Unfortunately, the opposition parties voted against many of these investments. It is difficult to understand how the opposition MPs can stand and talk about their parties' support for persons with disabilities when they have consistently voted against each of these investments.

As I have said before, Canada faces serious labour and skills shortages in many areas. These shortages are the most significant challenge to our success and competitiveness as a nation. That is why our government is focused on removing barriers to employment for people with disabilities and helping them get the right skills and the training they need. The private sector must also do its part to hire people with disabilities and create more inclusive work places.

We believe the report of the panel on labour market opportunities for persons with disabilities will get a lot of people opening their minds and seeing the potential for these employees.

I want to thank the member for Brant for bringing this motion forward. It has been an excellent vehicle for change, for education and for making sure that Canadians, particularly Canadian employers, know why this is such an important issue. Much of his hard work has been seen in the various measures brought forward in the budget as well as at our human resources committee, which has done a recent report on inclusiveness and making sure that individuals with disabilities can be included in the workplace.

I urge all members of this House to support this motion and to support the many actions our government has taken to support Canadians with disabilities to further their participation in the economy.

Once again, I want to commend the member for Brant for his excellent work on this motion and for bringing this important issue forward to Canadians and employers.

Persons with DisabilitiesPrivate Members' Business

5:50 p.m.


Christine Moore NDP Abitibi—Témiscamingue, QC

Mr. Speaker, I am pleased to speak to Motion No. 430, which pertains to labour market opportunities for persons with disabilities.

I would like to point out that the Convention on the Rights of Persons with Disabilities was adopted by the United Nations General Assembly and came into effect on May 3, 2008.

Article 27 is particularly interesting. It reads:

States Parties shall safeguard and promote the realization of the right to work, including for those who acquire a disability during the course of employment, by taking appropriate steps, including through legislation, to, inter alia...[ensure] that reasonable accommodation is provided to persons with disabilities in the workplace...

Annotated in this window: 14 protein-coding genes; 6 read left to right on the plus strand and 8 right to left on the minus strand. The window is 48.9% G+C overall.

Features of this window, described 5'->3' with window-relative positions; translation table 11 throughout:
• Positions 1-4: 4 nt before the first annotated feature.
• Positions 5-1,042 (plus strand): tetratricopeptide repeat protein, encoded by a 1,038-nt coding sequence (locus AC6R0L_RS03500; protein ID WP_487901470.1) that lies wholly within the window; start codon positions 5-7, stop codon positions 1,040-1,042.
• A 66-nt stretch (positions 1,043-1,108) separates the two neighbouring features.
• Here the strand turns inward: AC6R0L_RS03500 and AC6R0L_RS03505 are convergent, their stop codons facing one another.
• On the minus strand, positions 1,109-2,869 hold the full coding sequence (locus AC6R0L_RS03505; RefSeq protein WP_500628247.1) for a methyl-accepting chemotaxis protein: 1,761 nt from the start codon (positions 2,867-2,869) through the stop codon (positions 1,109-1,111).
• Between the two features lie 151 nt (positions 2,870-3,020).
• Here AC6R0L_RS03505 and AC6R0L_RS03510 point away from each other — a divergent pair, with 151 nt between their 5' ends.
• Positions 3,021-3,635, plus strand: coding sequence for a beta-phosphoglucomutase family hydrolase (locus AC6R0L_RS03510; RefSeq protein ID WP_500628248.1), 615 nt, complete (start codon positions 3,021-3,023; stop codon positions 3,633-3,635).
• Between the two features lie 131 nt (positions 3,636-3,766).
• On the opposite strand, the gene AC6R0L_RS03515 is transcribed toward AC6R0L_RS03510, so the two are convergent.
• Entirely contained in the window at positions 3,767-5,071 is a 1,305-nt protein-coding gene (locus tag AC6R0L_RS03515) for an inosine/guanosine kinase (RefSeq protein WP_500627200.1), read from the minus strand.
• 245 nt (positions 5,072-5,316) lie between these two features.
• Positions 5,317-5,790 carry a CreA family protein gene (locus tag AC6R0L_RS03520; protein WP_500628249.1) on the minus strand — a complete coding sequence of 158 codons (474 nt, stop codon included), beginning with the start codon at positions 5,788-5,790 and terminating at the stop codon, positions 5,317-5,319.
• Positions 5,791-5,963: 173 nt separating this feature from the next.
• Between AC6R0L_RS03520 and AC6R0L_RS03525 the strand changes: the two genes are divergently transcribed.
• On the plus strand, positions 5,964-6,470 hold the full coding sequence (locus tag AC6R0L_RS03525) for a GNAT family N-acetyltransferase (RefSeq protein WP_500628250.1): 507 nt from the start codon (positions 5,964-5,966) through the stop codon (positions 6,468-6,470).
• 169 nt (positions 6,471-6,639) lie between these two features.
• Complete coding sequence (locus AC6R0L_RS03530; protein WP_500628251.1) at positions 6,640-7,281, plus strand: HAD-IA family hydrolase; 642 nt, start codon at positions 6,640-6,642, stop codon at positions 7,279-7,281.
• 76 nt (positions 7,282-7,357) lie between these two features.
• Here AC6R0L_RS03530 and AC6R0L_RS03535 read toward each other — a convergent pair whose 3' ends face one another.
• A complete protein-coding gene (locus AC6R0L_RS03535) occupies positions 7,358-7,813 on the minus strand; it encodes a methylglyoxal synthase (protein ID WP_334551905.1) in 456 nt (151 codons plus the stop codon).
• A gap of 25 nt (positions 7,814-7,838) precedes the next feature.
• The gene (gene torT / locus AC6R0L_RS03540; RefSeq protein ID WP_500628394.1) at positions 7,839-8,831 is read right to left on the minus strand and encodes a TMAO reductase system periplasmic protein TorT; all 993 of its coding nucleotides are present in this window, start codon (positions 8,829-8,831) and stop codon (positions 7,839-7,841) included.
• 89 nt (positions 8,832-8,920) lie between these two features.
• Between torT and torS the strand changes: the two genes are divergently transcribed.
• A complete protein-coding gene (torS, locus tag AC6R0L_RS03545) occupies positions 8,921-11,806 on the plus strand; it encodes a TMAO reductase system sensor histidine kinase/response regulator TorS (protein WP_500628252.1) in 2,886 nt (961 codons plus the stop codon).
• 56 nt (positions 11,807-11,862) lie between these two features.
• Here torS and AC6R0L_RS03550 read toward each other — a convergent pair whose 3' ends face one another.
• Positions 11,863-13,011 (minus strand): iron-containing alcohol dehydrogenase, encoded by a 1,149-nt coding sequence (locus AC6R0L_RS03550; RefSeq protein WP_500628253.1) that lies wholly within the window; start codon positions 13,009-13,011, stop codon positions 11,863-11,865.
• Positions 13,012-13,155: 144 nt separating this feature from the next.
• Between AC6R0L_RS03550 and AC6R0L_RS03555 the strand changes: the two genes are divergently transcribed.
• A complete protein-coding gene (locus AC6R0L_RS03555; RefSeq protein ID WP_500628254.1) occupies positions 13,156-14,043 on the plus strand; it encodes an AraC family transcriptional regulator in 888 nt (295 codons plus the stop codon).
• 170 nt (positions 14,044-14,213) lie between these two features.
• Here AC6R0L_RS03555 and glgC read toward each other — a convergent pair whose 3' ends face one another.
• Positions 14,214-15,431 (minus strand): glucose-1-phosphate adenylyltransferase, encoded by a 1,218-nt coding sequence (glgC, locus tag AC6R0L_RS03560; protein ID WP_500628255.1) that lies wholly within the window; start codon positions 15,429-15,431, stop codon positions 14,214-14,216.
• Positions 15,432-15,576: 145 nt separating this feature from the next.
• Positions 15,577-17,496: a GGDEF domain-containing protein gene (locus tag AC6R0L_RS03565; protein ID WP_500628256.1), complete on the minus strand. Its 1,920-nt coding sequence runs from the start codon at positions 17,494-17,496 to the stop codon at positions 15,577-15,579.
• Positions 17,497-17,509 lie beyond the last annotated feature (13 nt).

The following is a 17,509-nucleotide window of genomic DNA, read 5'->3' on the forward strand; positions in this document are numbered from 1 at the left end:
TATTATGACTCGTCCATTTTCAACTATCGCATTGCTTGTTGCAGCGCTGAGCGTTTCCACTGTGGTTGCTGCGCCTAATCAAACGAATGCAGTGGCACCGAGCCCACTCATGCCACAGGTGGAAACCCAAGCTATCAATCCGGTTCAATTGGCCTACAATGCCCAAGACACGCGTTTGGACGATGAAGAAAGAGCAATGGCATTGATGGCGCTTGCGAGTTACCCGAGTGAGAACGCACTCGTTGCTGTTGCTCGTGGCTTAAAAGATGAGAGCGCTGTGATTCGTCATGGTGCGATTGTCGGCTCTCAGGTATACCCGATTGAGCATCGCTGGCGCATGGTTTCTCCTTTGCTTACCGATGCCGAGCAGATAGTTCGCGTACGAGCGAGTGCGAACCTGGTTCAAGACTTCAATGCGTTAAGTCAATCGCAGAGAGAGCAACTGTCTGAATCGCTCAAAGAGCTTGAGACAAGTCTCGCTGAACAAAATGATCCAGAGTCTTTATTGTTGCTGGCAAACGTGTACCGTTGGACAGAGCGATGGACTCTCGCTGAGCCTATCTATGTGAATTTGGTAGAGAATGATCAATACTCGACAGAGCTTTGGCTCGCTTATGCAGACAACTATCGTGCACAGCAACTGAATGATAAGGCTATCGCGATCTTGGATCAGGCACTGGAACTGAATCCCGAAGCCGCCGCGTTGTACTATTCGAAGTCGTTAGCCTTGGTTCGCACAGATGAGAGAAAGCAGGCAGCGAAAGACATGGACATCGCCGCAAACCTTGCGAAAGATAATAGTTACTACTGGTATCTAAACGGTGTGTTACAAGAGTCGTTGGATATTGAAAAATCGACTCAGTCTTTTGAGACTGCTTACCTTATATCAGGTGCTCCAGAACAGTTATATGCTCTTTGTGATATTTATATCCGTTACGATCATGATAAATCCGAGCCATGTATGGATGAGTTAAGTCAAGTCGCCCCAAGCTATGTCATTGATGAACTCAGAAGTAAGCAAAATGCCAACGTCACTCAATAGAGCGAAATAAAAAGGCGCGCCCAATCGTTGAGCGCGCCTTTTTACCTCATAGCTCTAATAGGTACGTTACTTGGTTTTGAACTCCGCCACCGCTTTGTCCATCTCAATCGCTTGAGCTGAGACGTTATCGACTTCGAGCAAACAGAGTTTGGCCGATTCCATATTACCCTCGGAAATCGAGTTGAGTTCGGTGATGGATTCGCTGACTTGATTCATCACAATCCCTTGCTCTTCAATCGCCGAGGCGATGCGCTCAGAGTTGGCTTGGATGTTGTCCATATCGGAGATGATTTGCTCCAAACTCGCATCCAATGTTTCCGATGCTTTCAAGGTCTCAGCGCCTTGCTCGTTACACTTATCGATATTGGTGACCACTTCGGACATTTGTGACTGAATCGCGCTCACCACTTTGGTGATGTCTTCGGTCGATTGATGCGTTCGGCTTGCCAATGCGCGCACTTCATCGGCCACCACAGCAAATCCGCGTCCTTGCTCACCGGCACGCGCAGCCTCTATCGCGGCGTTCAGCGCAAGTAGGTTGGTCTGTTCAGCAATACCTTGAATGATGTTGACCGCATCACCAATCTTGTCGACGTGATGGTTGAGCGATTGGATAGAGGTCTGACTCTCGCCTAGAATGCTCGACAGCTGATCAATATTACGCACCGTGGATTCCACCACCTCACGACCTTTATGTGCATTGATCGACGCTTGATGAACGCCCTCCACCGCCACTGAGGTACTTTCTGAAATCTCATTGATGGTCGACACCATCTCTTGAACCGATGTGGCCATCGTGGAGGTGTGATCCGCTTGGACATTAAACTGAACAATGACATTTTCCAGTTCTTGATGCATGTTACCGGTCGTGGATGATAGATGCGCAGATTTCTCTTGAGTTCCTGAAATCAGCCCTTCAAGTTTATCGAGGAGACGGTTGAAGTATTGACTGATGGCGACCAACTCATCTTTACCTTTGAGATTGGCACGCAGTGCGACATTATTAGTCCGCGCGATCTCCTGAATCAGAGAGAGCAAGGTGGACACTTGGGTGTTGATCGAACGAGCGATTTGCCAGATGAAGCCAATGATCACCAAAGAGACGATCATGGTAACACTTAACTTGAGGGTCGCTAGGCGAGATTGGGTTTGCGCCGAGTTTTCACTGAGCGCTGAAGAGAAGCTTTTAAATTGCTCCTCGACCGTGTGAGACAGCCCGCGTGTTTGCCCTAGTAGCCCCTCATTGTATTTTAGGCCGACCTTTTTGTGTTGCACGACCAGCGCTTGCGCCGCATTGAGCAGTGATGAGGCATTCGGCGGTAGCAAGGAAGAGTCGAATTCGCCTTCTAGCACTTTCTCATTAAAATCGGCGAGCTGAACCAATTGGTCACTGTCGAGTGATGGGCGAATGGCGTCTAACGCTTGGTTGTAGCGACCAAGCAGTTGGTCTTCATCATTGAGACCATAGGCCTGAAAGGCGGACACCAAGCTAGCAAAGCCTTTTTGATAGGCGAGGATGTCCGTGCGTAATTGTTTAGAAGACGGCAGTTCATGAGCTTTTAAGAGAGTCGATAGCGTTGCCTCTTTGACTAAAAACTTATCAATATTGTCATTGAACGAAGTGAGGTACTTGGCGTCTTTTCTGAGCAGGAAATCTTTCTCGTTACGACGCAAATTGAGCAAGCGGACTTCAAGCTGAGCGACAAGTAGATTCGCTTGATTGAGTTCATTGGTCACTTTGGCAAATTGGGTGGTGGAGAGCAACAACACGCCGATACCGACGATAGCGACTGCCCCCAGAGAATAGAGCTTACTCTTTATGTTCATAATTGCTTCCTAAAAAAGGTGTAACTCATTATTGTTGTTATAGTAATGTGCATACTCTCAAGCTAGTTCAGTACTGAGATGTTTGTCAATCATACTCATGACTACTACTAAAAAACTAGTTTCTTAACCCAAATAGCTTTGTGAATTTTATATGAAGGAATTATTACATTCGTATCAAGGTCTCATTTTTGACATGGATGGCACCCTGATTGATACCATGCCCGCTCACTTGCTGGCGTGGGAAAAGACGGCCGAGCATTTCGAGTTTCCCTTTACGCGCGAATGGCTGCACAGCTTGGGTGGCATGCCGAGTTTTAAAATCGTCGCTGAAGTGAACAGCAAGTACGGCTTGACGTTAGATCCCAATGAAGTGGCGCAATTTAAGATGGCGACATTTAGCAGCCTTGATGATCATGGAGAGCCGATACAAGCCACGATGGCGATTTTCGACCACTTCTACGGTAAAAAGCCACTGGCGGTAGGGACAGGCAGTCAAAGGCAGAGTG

It is clear that the convention's objective is for people with disabilities to fully enjoy basic human rights and actively participate in political, economic, social and cultural life.

Today in Canada, people with disabilities make up about 14% of the population. Unfortunately, approximately 800,000 working-age Canadians who have a disability are unemployed, even though their disability does not prevent them from working.

Why is that? It is because there is a lack of opportunity and infrastructure. People with disabilities may have feelings of inferiority or employers may discriminate against them because they are not familiar with the disability or have concerns about it. These individuals may have had difficulty in another job or a training program.

I would like to quote Tara Hooper, who testified before the Standing Committee on Human Resources, Skills and Social Development and the Status of Persons with Disabilities in March 2013.

More attention needs to be given to our youth with disabilities. The issues with bullying, as an example, are prevalent among youth. It impacts their esteem, confidence, and worth as human beings. All of these factors have an impact on how an individual decides to move forward with their life following high school.

I would also like to speak briefly about the Panel on Labour Market Opportunities for Persons with Disabilities, which examined the private sector's successes, challenges and best practices in hiring people with disabilities.

This panel recommended promoting education and training in order to overcome barriers, dispel myths and further encourage people with disabilities to contribute to our country's economic prosperity.

Motion No. 430 calls upon the government to endorse these findings and recommendations.

That would mean promoting the employment of people with disabilities, since nearly 340,000 of these individuals have a post-secondary education and they are a tremendous, viable and as yet untapped source of workers at a time when Canada is experiencing a labour shortage in various sectors.

My riding is one that often does not have enough workers because of the economic boom. More and more, private sector employers are starting to consider hiring more workers with disabilities to make up for the shortage.